Leviathan, the latest work by acclaimed Russian director Andrei Zvyagintsev (The Return, Elena), has been steadily gaining critical acclaim since its festival debut in Cannes last May. Already, it has some shiny credits to its name: It won the Golden Globe for Best Foreign Language Film and is a prime contender to win the same category at the Academy Awards come February 22.
Intense Russian-language dramas, though, tend to have a hard time of capturing the public eye, with or without a trophy on the mantle. In this case, that's a shame—and not just because Leviathan is a masterpiece, meticulously constructed and devastatingly beautiful. It's also an opportune chance for Western audiences to glimpse a vision of the Russian state from the viewpoint of those trapped inside it.
The film itself is a product of a collision of politics, culture, and speech. Back in April of 2013—before the Sochi Olympics, before the annexation of Crimea, before the collapse of the ruble—Putin declared that 2014 would be Russia's “Year of Culture,” prioritizing government initiatives that celebrated and encouraged Russia's historical-cultural tradition. This meant increased funding for museums, theaters, libraries, and individual artists, the construction of cultural centers in rural areas, and sponsorship for touring exhibitions and productions both within Russia and internationally. The publicly broadcast hope was that cultural cooperation between different countries and different areas of Russia would help promote tolerance between regions, ethnicities, and nations, but the subtext was quite different: a PR effort to quell foreign criticism by flaunting Russia's supposed commitment to freedom of expression.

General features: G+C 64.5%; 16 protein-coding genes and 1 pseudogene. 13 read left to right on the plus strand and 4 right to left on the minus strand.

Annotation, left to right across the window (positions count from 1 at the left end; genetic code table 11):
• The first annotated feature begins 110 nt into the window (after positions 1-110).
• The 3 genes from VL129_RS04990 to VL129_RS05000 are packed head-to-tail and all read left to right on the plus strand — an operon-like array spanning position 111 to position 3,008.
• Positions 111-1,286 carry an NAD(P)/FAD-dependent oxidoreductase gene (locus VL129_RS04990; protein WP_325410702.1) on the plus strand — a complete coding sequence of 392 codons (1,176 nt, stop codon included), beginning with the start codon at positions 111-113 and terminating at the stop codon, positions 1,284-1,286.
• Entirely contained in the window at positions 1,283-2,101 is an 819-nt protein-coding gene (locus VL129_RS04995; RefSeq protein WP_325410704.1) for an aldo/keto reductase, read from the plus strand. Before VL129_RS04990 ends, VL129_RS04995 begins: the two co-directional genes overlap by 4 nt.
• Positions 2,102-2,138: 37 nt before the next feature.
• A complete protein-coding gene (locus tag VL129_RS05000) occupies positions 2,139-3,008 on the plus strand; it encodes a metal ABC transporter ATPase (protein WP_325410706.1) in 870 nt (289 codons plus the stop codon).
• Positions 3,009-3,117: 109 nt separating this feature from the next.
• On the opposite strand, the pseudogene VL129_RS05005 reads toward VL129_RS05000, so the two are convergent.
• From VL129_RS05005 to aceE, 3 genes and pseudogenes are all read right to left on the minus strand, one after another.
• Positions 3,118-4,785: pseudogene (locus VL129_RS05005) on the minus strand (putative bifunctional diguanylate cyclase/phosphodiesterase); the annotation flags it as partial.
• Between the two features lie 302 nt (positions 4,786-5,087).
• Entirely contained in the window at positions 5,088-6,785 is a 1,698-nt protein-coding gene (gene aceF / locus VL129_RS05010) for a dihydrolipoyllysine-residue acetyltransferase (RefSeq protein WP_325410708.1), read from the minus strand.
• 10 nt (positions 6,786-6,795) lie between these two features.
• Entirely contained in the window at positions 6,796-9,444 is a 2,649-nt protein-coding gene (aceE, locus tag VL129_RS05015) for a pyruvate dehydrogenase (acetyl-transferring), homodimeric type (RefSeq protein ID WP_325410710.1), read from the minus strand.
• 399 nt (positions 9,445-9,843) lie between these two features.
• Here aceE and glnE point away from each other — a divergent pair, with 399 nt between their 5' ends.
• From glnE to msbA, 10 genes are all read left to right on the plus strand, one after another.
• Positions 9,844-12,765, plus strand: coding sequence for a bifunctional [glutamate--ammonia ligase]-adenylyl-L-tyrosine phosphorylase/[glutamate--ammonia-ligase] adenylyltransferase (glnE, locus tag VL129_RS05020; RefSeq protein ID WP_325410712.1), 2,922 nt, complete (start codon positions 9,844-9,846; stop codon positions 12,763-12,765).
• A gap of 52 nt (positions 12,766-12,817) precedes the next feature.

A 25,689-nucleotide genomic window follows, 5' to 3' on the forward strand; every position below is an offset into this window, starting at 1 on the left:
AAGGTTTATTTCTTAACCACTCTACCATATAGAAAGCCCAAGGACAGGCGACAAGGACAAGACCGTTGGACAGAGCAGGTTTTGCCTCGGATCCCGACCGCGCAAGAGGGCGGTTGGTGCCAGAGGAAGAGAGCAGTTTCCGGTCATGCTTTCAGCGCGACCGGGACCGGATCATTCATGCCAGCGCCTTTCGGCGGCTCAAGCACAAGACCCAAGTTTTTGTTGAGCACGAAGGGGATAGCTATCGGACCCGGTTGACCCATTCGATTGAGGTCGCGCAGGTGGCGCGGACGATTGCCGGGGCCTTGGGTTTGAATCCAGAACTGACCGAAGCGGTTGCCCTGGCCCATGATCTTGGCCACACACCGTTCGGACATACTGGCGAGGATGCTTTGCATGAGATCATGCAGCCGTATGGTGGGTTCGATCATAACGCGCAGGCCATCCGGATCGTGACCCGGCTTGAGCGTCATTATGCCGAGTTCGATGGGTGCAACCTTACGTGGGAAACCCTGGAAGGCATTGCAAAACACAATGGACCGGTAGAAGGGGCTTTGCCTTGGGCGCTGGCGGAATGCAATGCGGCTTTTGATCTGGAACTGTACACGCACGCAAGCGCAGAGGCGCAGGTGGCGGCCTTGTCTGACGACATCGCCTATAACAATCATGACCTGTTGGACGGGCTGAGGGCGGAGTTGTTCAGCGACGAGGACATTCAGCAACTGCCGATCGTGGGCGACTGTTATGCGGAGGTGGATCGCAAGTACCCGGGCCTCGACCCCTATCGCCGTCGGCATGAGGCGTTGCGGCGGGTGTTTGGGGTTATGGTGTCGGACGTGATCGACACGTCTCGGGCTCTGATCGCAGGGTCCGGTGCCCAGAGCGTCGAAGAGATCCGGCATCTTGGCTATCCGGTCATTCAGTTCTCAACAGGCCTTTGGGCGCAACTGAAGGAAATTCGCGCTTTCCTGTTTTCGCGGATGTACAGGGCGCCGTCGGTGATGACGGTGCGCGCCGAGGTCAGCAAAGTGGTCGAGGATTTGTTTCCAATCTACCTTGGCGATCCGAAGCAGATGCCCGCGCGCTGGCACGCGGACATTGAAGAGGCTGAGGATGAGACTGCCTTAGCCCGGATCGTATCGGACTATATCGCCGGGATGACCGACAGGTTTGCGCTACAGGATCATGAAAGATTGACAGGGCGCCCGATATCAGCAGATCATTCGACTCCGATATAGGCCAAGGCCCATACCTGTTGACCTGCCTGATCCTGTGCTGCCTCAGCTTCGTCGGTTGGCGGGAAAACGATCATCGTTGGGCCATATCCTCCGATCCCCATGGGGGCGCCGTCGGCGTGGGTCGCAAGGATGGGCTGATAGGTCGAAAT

Rather than soothe geopolitical tension, however, the “Year of Culture” turned into another battleground for it. A series of artistic events and exhibitions to be held as part of a joint program in the UK was boycotted by British ministers due to Russia's actions in Ukraine. Poland, meanwhile, cancelled a similar festival that was meant to take place in 2015. And then there's Leviathan, which found 35 percent of its production budget through Ministry of Culture funding.
The support was noteworthy, as Zvyagintsev's film makes no attempt to hide the director's contempt for the powers-that-be of Russian politics. Leviathan follows the trials of Kolya, a man living in an isolated village on the Arctic Sea, as he struggles to prevent his home from being seized by the town's corrupt, despotic mayor. In a particularly memorable scene, the mayor, a petty, oft-drunk weasel, threatens an idealistic Moscow lawyer—with a photograph of Putin hanging prominently over his shoulder. At another point, the camera significantly lingers on a TV news broadcast regarding Pussy Riot. And in the film's most darkly humorous sequence, Kolya and his friends use photographs of former Russian leaders (Lenin, Brezhnev, Gorbachev) for target practice, dismissively refusing to shoot at any contemporary politicians because “they aren't ripe yet”—as if Putin is too lowly to even merit proper ire. This is a film with discontent in its marrow.